His recent playoff struggles have led some to suggest that the window of opportunity for the 37-year-old to win an elusive fourth ring with the Patriots, who are 10 years removed from their last Super Bowl victory, is closing.
"I mean, every year is important," Brady said. "We're always trying to win the last game of the year. We all have high expectations, but you've got to go out there and earn it. It's not easy, and this is a first step for us. This is a week where we can really try to make an impact on this season. We've worked pretty hard to get to this point."
Brady and Flacco are the only quarterbacks in NFL history to start 14 playoff games in their first seven seasons, but they've taken different paths to postseason glory. Brady's success was immediate, with Super Bowl titles in three of his first four seasons as a starter. In his first 10 playoff starts, Brady threw 14 touchdown passes and just three interceptions.
Flacco made the playoffs in his first five NFL seasons, but he was more game manager than gunslinger. He threw just four touchdown passes and had seven interceptions over his first seven playoff appearances, winning four.
The turning point came in an AFC championship-game loss to the Patriots in 2012. Flacco completed 22 of 36 passes for 306 yards, two touchdowns and one interception, and put the potential game-winning score right in the chest of wide receiver Lee Evans, who failed to hold on. He hasn't had a postseason interception since that game, a streak of 166 passes.
"I don't think it's limited to any particular situation. Joe Flacco has been a good player since he came into the league," Patriots coach Bill Belichick said. "We've played them early in the year. Some seasons we've played them at the end of the year. We've played them in the middle of the year. He's good every year, beginning, middle or end of the season. You could probably say the same thing about Brady."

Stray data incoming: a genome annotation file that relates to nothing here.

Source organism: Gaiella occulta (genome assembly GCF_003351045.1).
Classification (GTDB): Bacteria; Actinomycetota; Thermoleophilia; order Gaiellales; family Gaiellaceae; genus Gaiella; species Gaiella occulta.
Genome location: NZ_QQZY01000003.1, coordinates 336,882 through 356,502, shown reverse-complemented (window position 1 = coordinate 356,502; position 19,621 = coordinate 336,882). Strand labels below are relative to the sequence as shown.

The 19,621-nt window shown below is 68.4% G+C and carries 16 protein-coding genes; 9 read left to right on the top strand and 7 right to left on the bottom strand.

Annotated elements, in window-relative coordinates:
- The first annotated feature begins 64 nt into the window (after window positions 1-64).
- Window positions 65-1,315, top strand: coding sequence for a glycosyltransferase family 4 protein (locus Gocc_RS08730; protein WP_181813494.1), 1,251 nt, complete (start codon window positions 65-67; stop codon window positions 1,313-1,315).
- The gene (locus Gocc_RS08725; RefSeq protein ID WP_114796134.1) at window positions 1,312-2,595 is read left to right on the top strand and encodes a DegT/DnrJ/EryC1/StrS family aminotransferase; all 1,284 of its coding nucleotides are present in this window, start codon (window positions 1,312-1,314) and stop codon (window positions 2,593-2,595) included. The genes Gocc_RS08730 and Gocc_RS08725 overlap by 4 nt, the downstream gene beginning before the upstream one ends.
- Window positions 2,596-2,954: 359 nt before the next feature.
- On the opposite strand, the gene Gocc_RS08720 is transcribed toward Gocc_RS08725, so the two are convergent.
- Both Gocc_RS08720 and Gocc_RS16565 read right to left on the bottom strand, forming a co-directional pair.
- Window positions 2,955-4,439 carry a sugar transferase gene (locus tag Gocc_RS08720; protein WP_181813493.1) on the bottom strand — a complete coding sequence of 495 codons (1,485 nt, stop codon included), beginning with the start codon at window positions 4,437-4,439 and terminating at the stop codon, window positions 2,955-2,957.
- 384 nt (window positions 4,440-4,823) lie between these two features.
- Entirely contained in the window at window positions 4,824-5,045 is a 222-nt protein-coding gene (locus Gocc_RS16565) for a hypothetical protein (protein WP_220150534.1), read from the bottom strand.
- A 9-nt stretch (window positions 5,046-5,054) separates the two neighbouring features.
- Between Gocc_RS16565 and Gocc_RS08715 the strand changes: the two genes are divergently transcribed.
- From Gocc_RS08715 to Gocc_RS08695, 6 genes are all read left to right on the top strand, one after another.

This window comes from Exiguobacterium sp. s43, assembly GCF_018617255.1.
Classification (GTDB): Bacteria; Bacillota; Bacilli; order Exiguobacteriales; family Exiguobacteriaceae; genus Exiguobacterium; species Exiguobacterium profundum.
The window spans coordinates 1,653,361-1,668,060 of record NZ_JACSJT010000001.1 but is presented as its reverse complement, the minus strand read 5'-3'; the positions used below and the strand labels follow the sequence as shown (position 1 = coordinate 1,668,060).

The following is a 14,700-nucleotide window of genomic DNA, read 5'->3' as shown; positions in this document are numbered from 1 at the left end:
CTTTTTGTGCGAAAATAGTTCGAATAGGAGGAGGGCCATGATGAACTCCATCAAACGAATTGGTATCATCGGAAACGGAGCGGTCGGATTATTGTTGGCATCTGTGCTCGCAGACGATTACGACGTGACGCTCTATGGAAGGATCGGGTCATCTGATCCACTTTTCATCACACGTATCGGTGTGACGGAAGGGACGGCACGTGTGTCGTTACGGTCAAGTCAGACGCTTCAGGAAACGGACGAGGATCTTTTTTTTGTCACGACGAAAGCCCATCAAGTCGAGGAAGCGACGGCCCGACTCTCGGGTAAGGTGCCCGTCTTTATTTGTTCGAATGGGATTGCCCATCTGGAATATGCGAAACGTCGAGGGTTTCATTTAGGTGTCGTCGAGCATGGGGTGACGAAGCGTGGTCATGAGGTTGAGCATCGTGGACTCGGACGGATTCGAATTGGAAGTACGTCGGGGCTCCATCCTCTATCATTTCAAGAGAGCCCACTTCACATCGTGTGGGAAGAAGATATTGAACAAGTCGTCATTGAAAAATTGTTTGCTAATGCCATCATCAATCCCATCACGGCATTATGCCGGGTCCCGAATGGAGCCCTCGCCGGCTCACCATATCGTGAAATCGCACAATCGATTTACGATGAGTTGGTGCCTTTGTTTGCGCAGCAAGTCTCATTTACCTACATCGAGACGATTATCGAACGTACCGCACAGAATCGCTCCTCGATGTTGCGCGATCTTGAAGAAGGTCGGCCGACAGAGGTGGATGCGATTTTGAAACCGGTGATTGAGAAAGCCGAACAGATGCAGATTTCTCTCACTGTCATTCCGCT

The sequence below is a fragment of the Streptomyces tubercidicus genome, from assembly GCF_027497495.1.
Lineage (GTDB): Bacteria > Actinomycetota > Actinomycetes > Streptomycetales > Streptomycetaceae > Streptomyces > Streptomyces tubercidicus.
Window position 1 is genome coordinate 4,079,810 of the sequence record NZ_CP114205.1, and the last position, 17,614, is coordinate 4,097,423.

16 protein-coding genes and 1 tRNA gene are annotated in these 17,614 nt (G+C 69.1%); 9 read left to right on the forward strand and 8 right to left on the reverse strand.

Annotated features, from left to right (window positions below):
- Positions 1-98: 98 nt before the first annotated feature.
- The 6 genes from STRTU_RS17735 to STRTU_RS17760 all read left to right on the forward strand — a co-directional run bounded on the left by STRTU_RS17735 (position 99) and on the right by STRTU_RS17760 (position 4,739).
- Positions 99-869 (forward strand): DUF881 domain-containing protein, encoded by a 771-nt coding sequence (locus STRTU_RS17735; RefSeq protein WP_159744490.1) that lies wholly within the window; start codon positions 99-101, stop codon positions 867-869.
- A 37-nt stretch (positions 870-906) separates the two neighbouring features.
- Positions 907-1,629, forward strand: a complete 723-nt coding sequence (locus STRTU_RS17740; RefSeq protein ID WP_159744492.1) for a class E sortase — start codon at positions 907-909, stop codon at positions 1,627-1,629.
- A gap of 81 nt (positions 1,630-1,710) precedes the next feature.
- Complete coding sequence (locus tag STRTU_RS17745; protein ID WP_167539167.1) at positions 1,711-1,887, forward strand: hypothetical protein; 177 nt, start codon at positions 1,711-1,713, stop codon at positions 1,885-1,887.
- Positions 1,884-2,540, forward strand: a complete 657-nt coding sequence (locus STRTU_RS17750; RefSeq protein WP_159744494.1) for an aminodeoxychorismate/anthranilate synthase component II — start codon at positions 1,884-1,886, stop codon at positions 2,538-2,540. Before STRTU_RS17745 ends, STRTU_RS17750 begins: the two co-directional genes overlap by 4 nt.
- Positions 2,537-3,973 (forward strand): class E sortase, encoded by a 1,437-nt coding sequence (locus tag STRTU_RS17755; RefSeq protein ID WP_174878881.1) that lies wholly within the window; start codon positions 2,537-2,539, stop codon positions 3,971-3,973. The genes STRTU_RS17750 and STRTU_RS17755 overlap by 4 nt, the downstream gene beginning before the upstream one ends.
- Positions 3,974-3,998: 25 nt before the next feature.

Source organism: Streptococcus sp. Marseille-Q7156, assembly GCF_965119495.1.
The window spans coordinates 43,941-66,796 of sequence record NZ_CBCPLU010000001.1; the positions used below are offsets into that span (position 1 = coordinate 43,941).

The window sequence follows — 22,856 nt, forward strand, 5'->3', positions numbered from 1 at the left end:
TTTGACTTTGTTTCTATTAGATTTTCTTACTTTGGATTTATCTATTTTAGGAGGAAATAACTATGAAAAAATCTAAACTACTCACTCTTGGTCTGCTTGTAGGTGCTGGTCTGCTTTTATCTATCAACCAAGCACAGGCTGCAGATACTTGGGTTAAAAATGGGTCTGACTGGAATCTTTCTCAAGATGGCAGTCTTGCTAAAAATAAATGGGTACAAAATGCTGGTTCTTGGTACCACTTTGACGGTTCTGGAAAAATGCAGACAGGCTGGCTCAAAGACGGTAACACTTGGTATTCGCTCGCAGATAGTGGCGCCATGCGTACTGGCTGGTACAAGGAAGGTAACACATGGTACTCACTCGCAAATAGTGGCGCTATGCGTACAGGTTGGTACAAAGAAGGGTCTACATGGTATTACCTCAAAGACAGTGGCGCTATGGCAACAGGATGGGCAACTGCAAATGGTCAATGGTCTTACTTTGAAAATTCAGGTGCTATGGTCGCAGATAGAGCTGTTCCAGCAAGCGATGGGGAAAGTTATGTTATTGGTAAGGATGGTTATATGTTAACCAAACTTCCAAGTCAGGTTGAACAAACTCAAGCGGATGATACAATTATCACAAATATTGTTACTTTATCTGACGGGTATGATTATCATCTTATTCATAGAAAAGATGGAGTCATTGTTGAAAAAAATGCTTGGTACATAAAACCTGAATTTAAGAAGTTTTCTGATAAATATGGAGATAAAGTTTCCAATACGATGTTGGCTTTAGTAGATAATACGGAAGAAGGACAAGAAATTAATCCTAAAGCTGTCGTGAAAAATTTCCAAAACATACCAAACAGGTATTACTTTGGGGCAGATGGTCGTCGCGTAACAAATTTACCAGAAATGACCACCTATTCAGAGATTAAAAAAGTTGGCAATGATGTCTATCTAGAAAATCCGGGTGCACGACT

Flacco, though, has taken his game to a new level in the Ravens' past two postseasons. His two-touchdown, no-interception performance in a 30-17 victory over the Steelers in Saturday's wild-card round marked his fifth straight playoff game with a passer rating above 100, the fourth-longest streak in NFL history.
"Joe Flacco is unflappable," former Steelers coach and current CBS analyst Bill Cowher said. "He's just got a real sense of calm. He threw the ball so accurately last weekend. He always throws a great deep ball."
The performance prompted former NFL scout John Middlekauff to tweet, "Id take Flacco over Peyton in January any day," and led Ravens coach John Harbaugh to reiterate his belief that Flacco is the best quarterback in the NFL.
Flacco seemed almost embarrassed by the praise, and continued to say he doesn't feel much different in the playoffs than he does in the regular season.
"I'm going out there and playing a football game and doing the best I can to put everybody in a position to do good things," he said. "I think we've just come together and we've played good as a unit when we've had the chance to. I think we're a good team, so if you put us in enough situations and you put us in tough situations, then we're going to react well to them."
The Ravens will be in another tough situation Saturday. The Patriots have lost just three of 14 home playoff games under Belichick. Flacco has been the opposing quarterback for two of them, one more line on the quarterback's growing postseason resume.
"I'm always bringing up Joe Flacco, but he's a very important piece to our team," Ravens cornerback Lardarius Webb said. "The way he comes out and he performs, the way he's prepared, we look up to that. And when he comes out and plays that well, we expect to win. We feel comfortable going on the road when we're going on the road with Joe Flacco."